As part of my research mapping the largest iPad and other tablet deployments by schools and universities, I also updated my list of the largest publicly-known iPad deployments, including companies, governmental agencies, etc.
Notable additions include Coachella Valley Unified School District, one of the poorest districts in the US, which has deployed 4,000 iPads, and may, depending on outcome of Nov. ballot, deploy another 16,000, according to Superintendent Dr. Darryl Adams.
There’s also Lincoln School in Costa Rica (1,464 iPads), Croswell-Lexington Schools (MI) with 1,700 iPads, East Allen County Schools (IN) with 7,780 iPads, Roche (formerly Genentech), now up to 13,070 iPads, McAllen School District in Texas (moved from 5,000 to 25,000 iPads deployed), Clinton Public Schools (now up to 1,350 iPads), Encinitas Union (upgraded to 4,500 from 3,700 iPads), Abilene Christian University (Texas), Eanes ISD (Texas), the Leeds School of Medicine and Essa Academy (UK), Hult International Business School, Ft. Bend ISD (Texas), Prince George’s County Schools (Maryland), Rochester (MN) School District, Mansfield County Schools (Texas), Vancouver & CDI Colleges, Beaufort County (GA) schools, Farmington (MN) schools, Muncie (ID) Community Schools, Encinitas Union (CA) Schools, Hopkins (MN) schools, and many, many more.
(Many thanks to my tipsters including Dr. Adams, Charles Clickner, head of technology at Lincoln School, Theo Kerhoulas, principal at Croswell-Lexington Schools, Kurt Dager in the IT department at East Allen County Schools, Paul Lanzi, Roche manager for enterprise mobile applications, George Saltsman, director of mobile learning at Abilene Christian University, Kevin Hime, superintendent, Clinton Public Schools, Mike Guerena, tech director at Encinitas Union, Jill Burdo, tech integration specialist at Ramsey Middle School (MN), Yousuf Khan, CIO of Hult Intl. Business School, Brett Belding, senior IT manager at Cisco, Thomas Burgess of Lexington School District One (SC), Cathleen Richardson of Apple, and anyone else I might have stupidly forgotten.)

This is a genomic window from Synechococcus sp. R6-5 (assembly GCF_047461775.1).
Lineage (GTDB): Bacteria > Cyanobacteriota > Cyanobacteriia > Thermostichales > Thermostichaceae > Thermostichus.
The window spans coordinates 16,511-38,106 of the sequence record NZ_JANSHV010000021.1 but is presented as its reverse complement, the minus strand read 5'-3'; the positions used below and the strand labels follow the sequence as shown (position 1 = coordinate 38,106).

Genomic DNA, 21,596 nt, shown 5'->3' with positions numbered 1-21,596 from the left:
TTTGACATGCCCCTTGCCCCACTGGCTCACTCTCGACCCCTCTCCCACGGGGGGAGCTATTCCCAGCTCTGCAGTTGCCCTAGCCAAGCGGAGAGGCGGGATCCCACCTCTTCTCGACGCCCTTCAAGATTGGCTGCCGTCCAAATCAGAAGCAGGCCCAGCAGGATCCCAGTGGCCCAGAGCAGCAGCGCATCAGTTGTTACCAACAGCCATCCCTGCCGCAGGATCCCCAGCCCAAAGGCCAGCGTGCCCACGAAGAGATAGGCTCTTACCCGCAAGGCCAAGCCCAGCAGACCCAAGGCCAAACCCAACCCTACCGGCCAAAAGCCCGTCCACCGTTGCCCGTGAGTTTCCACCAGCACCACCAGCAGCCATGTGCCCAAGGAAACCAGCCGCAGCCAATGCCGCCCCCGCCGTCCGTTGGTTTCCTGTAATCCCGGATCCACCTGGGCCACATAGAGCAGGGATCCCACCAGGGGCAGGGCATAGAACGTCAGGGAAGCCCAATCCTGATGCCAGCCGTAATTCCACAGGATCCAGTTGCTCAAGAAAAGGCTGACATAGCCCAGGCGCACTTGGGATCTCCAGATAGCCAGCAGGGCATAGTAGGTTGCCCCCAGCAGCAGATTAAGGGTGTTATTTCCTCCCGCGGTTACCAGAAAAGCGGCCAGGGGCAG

Indeed, nearly 70 out of my top 100 are K-12 schools.
Besides the new schools on the list, the major differences with this version are:
a) I’ve expanded it from 50 to 100;
b) I’ve changed the way I’ve embedded the list, hopefully making it more attractive and readable.
Let’s keep a little perspective. Apple still sold 26 million iPhones in its fiscal Q3, up 28% year-over-year, worth $16.2 billion, up 22% year-over-year. The strongest challenger to the iPhone, Samsung’s Galaxy S III smartphone, has been sold 10 million times two months after launch, but that was after months of pent-up demand and stellar reviews.
The normally overexcitable stock market is certainly keeping its collective head. As of mid-day, Apple’s stock is only down 5% on above-average trading. You’d think after what you read on Techmeme yesterday that AAPL would look like this:
Some are blaming Europe for iPhone weakness. But if you’re going to point to a region, point to China, where sales fell 28% to $5.7 billion in Q3 from $7.9 billion in Q2.
People forget that Apple hugely ramped up iPhone sales in China at the beginning of the year. It launched the iPhone 4S at Apple Stores in Beijing and Shanghai in January. January/February is when Chinese New Year occurs, when workers get their annual bonus (usually at least several months worth of pay) plus several weeks of vacation. It’s really the closest equivalent to Christmas, with lots of gift giving. And what better gift for a young urbanite than an iPhone?
Also, Apple officially began offering iPhones via a second carrier partner, China Mobile, at the end of Q2. With 129 million subscribers on its CDMA network, China Mobile is like the U.S.’s Verizon. As a result, its iPhone shipments in China in fiscal Q2 were up 5x year-over-year. Yes, 500%. And don’t forget that China is Apple’s second largest market in the world.
Virtually, all of the $2.2 billion sequential revenue decline, was due to iPhone sales in Greater China and about half of that $2.2 billion is attributable to changes in the channel inventory not the underlying sell through of the iPhone.